“Engineering strains is a considerable effort that involves much trial and error,” says Steve Shih, a CASB researcher and assistant pro- fessor in the Department of Electrical and Computer Engineering. “You build the circuit and then you test the circuit. With the cell, we have to go into the code, test the cell, see if it’s what we want and, if not, we’ve got to go back and rewrite the code. With all the equipment we have, the Genome Foundry helps us automate this process.”
Bridging the gap
The foundry also encourages collaboration. “I’m trained as an interdisciplinary scientist and having a genome foundry promotes that,” says Shih, who also joined Concordia in 2016. “We’re bridging the gap between engineering, biology, chemistry and physics; all these science and engineering fields are coming together in this foundry. Beside me I can talk to a biologist or, if I had a question about chemistry, someone would be there. It’s a nice little hub where all these scientists can come together, a really special place.” He also says the foundry is great for collaborations, citing a new DNA writing project on which he, Kwan and Martin are beginning to work.
Kwan agrees. “Having a place to gather minds from different disciplines and sharing these kinds of resources, cool toys and high- tech instruments is really conducive to collaboration, getting people together and co-operating,” he says.
One example is another joint effort between Kwan and Shih. Their infrastructure project combines engineering and biology to develop small, hand-held automation technology. “Specifically, we’re looking at sugars that are related to cancer,” says Shih.
Beyond their shared work, Shih’s areas of interest include biofuel production, trying to understand the genetics behind cancer and expediting the synthetic biology cycle.
Research at his microfluidics laboratory has applications for health and energy.
“Microfluidics are essentially a lab-on-chip technology,” he explains. “The traditional scientific laboratory contains benches, beakers, with a bunch of scientists working away and doing all these experiments. Now, think of miniaturizing all that onto a credit card-shaped device. By doing that, we can integrate all the biological or chemical processes that go on in those laboratories on a miniaturized scale.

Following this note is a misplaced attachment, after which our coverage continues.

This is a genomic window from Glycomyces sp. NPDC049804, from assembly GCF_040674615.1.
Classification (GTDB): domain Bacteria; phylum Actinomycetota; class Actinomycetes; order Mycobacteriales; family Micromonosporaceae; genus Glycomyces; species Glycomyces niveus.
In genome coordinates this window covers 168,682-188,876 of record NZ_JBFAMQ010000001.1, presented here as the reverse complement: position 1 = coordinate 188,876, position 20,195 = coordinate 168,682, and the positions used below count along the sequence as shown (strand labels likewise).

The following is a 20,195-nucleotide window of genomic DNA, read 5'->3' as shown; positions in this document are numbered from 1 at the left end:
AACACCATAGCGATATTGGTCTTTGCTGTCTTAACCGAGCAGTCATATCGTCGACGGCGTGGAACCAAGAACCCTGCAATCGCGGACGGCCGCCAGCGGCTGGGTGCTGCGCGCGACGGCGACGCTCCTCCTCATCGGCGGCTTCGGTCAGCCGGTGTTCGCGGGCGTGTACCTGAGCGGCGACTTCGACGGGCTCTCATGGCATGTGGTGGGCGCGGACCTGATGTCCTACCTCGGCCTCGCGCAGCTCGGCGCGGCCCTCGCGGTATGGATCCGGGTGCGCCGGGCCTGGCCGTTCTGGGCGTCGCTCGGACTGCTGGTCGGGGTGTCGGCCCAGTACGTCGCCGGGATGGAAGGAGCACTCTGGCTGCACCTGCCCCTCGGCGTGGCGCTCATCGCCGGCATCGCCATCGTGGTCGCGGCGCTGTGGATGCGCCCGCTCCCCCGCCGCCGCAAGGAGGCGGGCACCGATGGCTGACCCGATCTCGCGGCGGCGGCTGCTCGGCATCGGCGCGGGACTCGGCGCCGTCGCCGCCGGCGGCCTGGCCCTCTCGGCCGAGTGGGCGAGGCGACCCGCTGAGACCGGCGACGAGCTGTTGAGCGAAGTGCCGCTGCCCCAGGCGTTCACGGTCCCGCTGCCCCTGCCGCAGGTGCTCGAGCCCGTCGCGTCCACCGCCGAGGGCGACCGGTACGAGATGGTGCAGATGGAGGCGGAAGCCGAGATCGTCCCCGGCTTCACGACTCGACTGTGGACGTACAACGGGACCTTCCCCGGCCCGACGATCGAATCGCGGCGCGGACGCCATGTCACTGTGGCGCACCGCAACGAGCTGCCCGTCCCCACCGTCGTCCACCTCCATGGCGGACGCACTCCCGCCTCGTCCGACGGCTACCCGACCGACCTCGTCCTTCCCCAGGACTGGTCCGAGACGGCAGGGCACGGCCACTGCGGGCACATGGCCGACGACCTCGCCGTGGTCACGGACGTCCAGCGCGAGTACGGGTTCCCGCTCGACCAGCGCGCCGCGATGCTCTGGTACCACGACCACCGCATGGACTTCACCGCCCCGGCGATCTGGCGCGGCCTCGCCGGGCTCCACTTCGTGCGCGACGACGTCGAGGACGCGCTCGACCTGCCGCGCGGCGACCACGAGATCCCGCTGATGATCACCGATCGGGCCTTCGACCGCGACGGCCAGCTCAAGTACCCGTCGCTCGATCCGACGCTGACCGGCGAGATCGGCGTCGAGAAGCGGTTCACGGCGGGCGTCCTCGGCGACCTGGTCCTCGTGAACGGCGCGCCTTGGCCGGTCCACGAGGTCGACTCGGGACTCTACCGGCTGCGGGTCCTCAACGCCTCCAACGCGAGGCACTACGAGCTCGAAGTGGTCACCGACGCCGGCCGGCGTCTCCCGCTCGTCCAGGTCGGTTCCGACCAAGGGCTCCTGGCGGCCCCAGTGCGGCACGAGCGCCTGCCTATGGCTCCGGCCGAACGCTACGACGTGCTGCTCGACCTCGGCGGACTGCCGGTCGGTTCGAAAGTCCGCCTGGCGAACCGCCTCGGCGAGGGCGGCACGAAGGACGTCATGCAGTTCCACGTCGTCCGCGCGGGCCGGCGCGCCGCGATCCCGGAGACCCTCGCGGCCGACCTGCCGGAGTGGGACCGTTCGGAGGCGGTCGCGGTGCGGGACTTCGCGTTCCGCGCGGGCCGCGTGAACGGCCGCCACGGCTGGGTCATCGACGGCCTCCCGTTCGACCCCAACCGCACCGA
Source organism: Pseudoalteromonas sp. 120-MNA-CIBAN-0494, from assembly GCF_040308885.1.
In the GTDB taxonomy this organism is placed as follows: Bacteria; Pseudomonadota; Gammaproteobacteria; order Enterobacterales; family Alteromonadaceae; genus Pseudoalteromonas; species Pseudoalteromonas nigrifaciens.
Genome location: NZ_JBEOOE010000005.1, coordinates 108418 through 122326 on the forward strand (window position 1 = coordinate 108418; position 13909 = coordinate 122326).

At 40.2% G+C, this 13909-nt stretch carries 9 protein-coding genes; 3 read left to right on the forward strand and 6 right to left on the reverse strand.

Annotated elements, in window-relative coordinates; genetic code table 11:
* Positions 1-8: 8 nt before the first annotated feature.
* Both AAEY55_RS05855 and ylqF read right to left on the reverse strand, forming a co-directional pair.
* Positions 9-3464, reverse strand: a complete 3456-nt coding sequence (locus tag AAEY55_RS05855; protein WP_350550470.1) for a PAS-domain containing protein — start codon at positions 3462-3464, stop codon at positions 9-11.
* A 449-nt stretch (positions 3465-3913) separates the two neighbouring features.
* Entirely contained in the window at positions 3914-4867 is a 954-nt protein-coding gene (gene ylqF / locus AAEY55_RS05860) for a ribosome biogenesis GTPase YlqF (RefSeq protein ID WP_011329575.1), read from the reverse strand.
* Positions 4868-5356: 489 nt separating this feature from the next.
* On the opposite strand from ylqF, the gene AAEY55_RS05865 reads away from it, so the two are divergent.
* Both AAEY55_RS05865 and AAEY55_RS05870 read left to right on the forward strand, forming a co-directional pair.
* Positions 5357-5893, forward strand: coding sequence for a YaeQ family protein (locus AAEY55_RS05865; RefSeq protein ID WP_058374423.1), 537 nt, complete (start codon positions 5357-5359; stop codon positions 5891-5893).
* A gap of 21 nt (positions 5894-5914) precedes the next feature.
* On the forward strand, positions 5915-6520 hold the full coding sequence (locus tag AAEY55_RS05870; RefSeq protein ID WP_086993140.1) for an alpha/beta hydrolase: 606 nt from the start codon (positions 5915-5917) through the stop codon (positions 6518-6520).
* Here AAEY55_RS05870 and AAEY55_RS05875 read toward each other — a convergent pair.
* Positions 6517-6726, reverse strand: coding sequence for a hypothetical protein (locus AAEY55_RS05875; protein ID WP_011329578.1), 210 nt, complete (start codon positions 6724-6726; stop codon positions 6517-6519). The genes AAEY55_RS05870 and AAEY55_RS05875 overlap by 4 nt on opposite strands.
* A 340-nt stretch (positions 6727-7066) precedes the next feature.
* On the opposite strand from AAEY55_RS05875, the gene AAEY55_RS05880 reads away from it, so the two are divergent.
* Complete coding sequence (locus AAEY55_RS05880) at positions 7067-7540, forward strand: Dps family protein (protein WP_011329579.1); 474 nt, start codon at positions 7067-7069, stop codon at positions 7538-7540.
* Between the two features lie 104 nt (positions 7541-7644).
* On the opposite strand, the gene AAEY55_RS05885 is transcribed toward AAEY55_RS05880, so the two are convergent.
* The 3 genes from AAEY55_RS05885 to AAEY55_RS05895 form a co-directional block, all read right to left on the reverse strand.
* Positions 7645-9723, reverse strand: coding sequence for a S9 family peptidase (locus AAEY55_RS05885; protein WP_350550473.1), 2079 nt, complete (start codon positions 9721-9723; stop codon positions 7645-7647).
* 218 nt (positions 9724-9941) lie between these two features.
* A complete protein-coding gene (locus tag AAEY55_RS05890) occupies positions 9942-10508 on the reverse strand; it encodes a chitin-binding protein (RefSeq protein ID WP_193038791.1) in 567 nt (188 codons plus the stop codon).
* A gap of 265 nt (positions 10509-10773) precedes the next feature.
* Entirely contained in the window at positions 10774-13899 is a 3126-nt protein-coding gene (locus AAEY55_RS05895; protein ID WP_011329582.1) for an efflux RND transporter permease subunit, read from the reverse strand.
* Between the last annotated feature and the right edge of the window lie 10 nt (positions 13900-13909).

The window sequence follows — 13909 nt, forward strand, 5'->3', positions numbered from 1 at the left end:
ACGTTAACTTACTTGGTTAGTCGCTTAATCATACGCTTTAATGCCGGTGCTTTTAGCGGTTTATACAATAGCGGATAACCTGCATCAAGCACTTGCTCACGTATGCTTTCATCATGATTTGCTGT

When I was in the lab, I used to try to do one, maybe two experiments at one time. But now, with this device, you’re capable of doing thousands. And if you’re really good, if you’re really clever with your designs, you can do millions of experiments at once.”
The miniature scale of microfluidics offers other advantages. “For example, by going to that scale we can track and analyze cancer cells and see what’s going on genetically with them.
We’re currently writing up a publication where we could go into a cancer cell and knock out specific genes related to cancer and prevent the growth of those cancer cells,” Shih says.
Using microfluidics to ex- pedite the synthetic biology cycle is another application, one of which he’s particularly proud. “We would engineer a cell, meaning we would go into the cell and write or modify specific DNA code so it could produce valuable products like biofuel, pos- sibly biochemicals, or even novel therapeutics like specialized antibiotics,” he says. “If you want to create a specific drug from a bacterial cell, there are just so many variations in the genetic code, three billion or so. Imagine your boss tell- ing you, ‘Go in there and try to find the perfect combination.’ That would be impossible!” he says. “We’re using microfluidics to try and automate that process.
Ideally, to quickly go through all the different combina- tions such that it is easy and possibly could be done in less than a day or two.”
As for Kwan, his synthetic biology interests include such questions as, “Can we en- gineer biological systems to produce medicines? Biofuels? Biorenewables? Or common products like plastics, which by conventional means are not produced sustainably?”
His focus is on fine-tuning proteins, to “hone them into precision tools.” That involves protein engineering centred on enzymes that, he explains, are proteins catalyzing chemical reactions. “These are proteins encoded in genes that came from nature, and that evolved in nature to do something else, to help the organisms they come from survive,” he says. “We can try to copy what nature does and try to do evolution in the lab to perfect these proteins as parts of our synthetic biology systems. This involves making changes to genes that encode these proteins, in order to evolve the proteins.”
Martin anticipates that the next big step in the international field of synthetic biology might be to synthesize the human genome. He references a major research project out of the United States called the Genome Project-write, or GP-write. “They’re trying to do ‘the grand challenge’ of the human genome sequence, to actually synthesize the genome from scratch,” he says.
“The ‘grand challenge’ is how to do this: the technology, the ethics — all of that.”